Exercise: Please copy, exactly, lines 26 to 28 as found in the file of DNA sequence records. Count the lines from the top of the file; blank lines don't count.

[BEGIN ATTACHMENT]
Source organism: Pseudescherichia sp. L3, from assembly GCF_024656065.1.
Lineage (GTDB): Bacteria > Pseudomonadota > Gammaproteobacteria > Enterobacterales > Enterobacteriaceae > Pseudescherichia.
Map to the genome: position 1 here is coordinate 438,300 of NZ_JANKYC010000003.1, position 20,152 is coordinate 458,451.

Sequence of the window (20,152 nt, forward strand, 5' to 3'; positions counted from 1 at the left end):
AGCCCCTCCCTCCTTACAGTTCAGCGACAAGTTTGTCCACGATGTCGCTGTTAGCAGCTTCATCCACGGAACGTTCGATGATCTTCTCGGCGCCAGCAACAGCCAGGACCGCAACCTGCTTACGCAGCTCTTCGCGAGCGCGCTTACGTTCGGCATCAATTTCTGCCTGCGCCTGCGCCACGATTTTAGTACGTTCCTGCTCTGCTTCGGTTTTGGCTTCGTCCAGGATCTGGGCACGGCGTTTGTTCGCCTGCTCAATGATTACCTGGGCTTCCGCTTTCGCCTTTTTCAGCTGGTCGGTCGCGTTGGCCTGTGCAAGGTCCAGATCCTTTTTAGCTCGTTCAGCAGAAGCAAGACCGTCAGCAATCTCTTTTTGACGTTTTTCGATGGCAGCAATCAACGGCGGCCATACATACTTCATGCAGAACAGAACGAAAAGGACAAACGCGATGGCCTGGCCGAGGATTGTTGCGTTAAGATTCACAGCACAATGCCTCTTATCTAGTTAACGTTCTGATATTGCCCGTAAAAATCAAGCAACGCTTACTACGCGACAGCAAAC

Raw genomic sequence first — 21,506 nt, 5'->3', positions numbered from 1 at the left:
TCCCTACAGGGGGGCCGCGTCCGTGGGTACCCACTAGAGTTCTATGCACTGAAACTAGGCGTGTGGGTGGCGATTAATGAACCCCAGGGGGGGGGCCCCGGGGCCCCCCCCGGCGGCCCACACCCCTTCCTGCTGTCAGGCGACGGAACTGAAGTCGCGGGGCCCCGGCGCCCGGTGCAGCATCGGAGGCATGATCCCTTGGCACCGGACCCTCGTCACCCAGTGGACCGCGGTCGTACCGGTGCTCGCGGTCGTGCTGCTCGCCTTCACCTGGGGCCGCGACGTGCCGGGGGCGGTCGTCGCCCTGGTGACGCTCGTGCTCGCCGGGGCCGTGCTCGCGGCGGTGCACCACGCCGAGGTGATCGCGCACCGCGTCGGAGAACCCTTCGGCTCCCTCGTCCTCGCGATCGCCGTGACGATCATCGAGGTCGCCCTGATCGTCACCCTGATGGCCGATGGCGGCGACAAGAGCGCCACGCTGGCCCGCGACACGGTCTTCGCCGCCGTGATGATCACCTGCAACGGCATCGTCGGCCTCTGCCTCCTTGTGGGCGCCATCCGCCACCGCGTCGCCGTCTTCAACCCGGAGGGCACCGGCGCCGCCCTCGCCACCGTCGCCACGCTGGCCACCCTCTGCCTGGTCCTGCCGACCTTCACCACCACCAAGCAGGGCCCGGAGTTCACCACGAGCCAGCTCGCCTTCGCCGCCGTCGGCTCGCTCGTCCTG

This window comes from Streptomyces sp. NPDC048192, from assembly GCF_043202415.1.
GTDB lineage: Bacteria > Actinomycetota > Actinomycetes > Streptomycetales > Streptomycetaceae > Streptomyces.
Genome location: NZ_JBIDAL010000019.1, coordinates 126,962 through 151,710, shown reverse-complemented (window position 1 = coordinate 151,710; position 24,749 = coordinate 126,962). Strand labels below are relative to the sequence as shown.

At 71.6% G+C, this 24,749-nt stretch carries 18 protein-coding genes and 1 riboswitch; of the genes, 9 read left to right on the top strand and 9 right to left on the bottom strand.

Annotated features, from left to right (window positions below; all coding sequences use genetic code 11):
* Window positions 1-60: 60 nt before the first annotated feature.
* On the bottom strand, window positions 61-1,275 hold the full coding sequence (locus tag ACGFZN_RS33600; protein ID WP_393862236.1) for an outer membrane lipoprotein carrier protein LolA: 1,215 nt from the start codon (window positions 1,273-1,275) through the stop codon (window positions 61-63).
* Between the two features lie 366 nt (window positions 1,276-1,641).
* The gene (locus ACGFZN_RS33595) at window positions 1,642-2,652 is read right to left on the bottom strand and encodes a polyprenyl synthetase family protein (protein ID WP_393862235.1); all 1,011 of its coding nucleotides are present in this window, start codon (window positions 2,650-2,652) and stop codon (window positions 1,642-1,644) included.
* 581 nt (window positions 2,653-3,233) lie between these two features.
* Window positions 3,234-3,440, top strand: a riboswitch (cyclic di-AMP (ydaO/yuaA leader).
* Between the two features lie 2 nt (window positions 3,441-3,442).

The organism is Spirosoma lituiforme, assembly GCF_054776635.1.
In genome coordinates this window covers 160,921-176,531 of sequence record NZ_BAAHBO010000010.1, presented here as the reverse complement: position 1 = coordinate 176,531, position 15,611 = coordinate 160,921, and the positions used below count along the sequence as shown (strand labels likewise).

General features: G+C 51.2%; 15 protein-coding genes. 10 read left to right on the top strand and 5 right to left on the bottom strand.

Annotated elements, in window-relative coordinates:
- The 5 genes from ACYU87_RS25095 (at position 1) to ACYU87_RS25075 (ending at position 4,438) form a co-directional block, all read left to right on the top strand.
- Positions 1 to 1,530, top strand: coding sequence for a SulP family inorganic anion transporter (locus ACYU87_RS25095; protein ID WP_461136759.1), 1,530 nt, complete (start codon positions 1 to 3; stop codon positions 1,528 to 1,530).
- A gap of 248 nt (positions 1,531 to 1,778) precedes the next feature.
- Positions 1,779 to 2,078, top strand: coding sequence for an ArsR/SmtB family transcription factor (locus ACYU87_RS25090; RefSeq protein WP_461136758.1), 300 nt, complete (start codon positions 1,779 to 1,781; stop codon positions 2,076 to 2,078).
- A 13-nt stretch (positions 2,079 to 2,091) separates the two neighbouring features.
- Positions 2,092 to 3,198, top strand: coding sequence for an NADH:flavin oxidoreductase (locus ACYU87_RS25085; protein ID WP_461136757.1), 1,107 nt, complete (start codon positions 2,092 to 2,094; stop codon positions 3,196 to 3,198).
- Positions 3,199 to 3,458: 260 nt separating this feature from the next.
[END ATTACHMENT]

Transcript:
- A gap of 248 nt (positions 1,531 to 1,778) precedes the next feature.
- Positions 1,779 to 2,078, top strand: coding sequence for an ArsR/SmtB family transcription factor (locus ACYU87_RS25090; RefSeq protein WP_461136758.1), 300 nt, complete (start codon positions 1,779 to 1,781; stop codon positions 2,076 to 2,078).
- A 13-nt stretch (positions 2,079 to 2,091) separates the two neighbouring features.